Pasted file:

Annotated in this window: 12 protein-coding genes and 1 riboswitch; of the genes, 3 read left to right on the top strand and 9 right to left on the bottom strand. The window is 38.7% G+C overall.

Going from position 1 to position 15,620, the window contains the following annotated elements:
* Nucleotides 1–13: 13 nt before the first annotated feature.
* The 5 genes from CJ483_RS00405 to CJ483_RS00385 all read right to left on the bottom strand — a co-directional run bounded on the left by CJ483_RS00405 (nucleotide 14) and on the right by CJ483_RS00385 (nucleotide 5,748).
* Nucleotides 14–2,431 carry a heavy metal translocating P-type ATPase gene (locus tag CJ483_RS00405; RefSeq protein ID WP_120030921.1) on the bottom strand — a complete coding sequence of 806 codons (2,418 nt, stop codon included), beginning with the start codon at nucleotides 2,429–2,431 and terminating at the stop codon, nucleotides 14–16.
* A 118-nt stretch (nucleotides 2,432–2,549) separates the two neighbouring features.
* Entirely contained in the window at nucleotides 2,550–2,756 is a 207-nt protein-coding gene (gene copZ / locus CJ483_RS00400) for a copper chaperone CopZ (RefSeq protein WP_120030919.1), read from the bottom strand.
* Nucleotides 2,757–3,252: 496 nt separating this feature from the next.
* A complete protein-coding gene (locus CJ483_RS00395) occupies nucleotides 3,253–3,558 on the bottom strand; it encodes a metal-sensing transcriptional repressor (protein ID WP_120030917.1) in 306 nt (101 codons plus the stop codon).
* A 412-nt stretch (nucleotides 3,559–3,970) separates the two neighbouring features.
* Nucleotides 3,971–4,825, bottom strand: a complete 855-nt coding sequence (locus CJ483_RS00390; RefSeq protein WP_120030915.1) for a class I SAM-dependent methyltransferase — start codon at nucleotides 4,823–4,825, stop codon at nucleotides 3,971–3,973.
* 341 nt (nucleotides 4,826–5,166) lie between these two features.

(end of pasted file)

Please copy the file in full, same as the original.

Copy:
Annotated in this window: 12 protein-coding genes and 1 riboswitch; of the genes, 3 read left to right on the top strand and 9 right to left on the bottom strand. The window is 38.7% G+C overall.

Going from position 1 to position 15,620, the window contains the following annotated elements:
* Nucleotides 1–13: 13 nt before the first annotated feature.
* The 5 genes from CJ483_RS00405 to CJ483_RS00385 all read right to left on the bottom strand — a co-directional run bounded on the left by CJ483_RS00405 (nucleotide 14) and on the right by CJ483_RS00385 (nucleotide 5,748).
* Nucleotides 14–2,431 carry a heavy metal translocating P-type ATPase gene (locus tag CJ483_RS00405; RefSeq protein ID WP_120030921.1) on the bottom strand — a complete coding sequence of 806 codons (2,418 nt, stop codon included), beginning with the start codon at nucleotides 2,429–2,431 and terminating at the stop codon, nucleotides 14–16.
* A 118-nt stretch (nucleotides 2,432–2,549) separates the two neighbouring features.
* Entirely contained in the window at nucleotides 2,550–2,756 is a 207-nt protein-coding gene (gene copZ / locus CJ483_RS00400) for a copper chaperone CopZ (RefSeq protein WP_120030919.1), read from the bottom strand.
* Nucleotides 2,757–3,252: 496 nt separating this feature from the next.
* A complete protein-coding gene (locus CJ483_RS00395) occupies nucleotides 3,253–3,558 on the bottom strand; it encodes a metal-sensing transcriptional repressor (protein ID WP_120030917.1) in 306 nt (101 codons plus the stop codon).
* A 412-nt stretch (nucleotides 3,559–3,970) separates the two neighbouring features.
* Nucleotides 3,971–4,825, bottom strand: a complete 855-nt coding sequence (locus CJ483_RS00390; RefSeq protein WP_120030915.1) for a class I SAM-dependent methyltransferase — start codon at nucleotides 4,823–4,825, stop codon at nucleotides 3,971–3,973.
* 341 nt (nucleotides 4,826–5,166) lie between these two features.